The spotlight shone on Senate judiciary committee chairman Lindsey Graham on Monday at confirmation hearings for Amy Coney Barrett, President Donald Trump’s nominee to replace the late justice Ruth Bader Ginsburg on the Supreme Court.
Mr Graham staunchly defended the Republican Senate’s decision to advance Ms Barrett’s nomination amid a major election, despite Democratic objections.
But he has other things to think about, chief among them the unusually close race against his Democratic opponent, Jaime Harrison, for his spot in the Senate.
Mr Harrison’s campaign reported on Sunday that he has raised $57 million between July and September in his bid to unseat Mr Graham – the largest haul for any Senate race in US history.
Polls in recent weeks have put Mr Harrison in a tie with his opponent, which is highly unusual in the reliably Republican state of South Carolina that Mr Graham won by nearly 16 per cent in 2014.
Mr Graham has served in Congress since 1995; Mr Harrison has never held an elected office.
A former lobbyist for the Podesta Group, Mr Harrison was chairman of the South Carolina Democratic Party from 2013 to 2017, and is now an associate chairman at the Democratic National Committee.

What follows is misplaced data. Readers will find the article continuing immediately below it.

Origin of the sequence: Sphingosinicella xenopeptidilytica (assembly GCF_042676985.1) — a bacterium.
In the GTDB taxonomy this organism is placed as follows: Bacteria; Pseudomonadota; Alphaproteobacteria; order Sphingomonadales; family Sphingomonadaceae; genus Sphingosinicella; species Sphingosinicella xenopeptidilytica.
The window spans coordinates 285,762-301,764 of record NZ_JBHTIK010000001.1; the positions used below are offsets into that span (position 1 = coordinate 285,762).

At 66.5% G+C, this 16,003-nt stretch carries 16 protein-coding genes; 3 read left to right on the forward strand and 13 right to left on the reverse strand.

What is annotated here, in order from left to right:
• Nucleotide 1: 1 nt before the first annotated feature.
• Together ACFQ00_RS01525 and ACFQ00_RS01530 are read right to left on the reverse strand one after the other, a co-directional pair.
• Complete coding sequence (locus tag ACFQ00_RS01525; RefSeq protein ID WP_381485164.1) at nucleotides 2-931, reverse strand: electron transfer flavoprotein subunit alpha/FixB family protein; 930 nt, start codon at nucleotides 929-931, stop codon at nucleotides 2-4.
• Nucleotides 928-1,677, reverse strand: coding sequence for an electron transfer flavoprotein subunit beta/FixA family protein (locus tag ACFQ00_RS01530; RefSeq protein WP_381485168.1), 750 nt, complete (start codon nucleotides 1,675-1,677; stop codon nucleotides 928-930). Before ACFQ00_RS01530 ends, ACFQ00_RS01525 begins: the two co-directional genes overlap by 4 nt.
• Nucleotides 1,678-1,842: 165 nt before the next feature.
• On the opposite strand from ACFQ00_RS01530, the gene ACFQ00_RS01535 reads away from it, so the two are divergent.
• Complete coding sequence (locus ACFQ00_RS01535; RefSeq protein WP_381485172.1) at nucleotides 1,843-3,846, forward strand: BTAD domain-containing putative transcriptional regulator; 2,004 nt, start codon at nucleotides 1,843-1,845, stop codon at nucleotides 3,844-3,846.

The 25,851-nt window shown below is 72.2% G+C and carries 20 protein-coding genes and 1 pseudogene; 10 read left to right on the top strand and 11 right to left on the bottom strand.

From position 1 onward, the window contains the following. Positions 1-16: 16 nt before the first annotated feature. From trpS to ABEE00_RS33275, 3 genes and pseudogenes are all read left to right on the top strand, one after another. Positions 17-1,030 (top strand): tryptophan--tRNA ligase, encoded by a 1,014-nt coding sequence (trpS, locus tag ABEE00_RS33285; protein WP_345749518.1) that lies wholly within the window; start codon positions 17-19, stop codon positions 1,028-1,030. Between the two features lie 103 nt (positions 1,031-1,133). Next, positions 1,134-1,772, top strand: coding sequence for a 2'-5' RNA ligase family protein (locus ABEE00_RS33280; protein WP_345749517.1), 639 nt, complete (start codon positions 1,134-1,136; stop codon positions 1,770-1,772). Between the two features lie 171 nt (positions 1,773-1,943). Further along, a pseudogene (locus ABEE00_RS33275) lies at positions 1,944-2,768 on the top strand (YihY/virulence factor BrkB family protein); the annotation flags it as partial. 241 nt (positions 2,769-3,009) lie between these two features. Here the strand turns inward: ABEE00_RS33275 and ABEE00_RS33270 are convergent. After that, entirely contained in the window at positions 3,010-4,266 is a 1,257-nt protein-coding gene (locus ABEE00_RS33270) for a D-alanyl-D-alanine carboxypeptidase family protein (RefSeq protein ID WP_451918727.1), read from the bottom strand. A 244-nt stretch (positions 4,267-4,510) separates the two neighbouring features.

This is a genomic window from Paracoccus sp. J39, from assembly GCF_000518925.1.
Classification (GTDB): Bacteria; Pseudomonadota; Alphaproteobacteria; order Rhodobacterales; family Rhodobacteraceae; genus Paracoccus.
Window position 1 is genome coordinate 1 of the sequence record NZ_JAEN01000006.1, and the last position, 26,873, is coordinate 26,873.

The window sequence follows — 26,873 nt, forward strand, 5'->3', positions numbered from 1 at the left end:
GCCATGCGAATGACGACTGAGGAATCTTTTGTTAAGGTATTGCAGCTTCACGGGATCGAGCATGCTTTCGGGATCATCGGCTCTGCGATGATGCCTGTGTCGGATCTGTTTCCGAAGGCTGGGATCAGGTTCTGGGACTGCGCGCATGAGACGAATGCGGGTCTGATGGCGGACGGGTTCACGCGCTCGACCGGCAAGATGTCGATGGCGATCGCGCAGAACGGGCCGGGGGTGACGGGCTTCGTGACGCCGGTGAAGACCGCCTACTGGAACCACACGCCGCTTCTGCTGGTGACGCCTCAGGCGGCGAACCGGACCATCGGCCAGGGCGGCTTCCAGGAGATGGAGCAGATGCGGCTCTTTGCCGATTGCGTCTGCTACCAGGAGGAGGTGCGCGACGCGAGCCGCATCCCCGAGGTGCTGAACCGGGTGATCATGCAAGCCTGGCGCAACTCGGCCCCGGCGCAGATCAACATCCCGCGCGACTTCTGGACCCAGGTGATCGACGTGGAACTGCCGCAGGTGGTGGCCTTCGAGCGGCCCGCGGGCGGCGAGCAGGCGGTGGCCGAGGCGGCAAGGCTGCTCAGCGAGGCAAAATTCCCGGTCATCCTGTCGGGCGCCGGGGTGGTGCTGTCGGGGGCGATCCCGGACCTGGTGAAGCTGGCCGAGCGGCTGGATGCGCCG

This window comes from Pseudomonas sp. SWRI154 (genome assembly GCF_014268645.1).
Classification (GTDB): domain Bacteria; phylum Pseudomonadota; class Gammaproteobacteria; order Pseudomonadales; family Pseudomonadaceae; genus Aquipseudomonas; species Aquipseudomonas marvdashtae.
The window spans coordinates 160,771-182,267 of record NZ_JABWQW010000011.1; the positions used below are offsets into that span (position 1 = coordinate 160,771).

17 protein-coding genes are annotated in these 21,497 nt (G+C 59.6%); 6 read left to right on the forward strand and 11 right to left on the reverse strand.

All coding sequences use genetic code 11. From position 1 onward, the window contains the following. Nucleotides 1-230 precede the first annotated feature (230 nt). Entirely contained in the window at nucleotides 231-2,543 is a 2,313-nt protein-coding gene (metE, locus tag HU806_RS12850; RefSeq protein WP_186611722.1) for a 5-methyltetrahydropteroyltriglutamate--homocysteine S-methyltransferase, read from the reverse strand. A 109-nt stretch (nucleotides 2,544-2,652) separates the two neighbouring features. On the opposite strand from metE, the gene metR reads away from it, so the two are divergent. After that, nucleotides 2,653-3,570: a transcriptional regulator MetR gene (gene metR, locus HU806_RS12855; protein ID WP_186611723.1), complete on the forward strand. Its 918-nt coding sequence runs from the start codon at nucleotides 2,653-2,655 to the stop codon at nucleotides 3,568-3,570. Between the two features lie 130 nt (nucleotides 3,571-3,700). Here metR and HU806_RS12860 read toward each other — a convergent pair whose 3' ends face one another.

He is running against his Republican opponent as a centrist.
Mr Graham was widely considered to be an establishment centrist for much of his political career, but has veered sharply to the right since Mr Trump entered the White House.
Since then, he has rarely disagreed with the president, except over certain national security issues.
Mr Graham joined seven other senators in 2013 to write a major bipartisan immigration reform bill, and attacked Mr Trump as “a race-baiting, xenophobic, religious bigot” over his 2015 proposal to ban all Muslims from entering the US.
He eventually lined up behind Mr Trump’s his efforts to build a wall on the US-Mexico border and the White House’s travel ban against several Muslim-majority countries in 2017.
The US polling aggregator FiveThirtyEight gives Mr Harrison only a 25 per cent chance of ousting Mr Graham.
FiveThirtyEight's Perry Bacon Jr explains that "the closeness in the polls may overstate" Mr Harrison's odds of ousting Mr Graham because of his uphill battle to sway the state's white Republican voters.
“Harrison, like previous Democrats who have run in South Carolina, had a fairly easy path to 45 per cent [combining the state’s black voters and white Democrats] but has a much, much harder time getting to 50 per cent,” Mr Bacon wrote on Friday.
During a debate with Mr Harrison on Sunday, Mr Graham said systemic racism did not exist in South Carolina because “you can be an African American and go to the Senate".
He gave as evidence his fellow South Carolina senator Tim Scott, a Black Republican.
“You just need to be conservative, not liberal.”
Mr Harrison, who is black, immediately hit back on Twitter.
“Lindsey Graham finally said the quiet part out loud," he said.
"He only cares about South Carolinians who belong to his political party."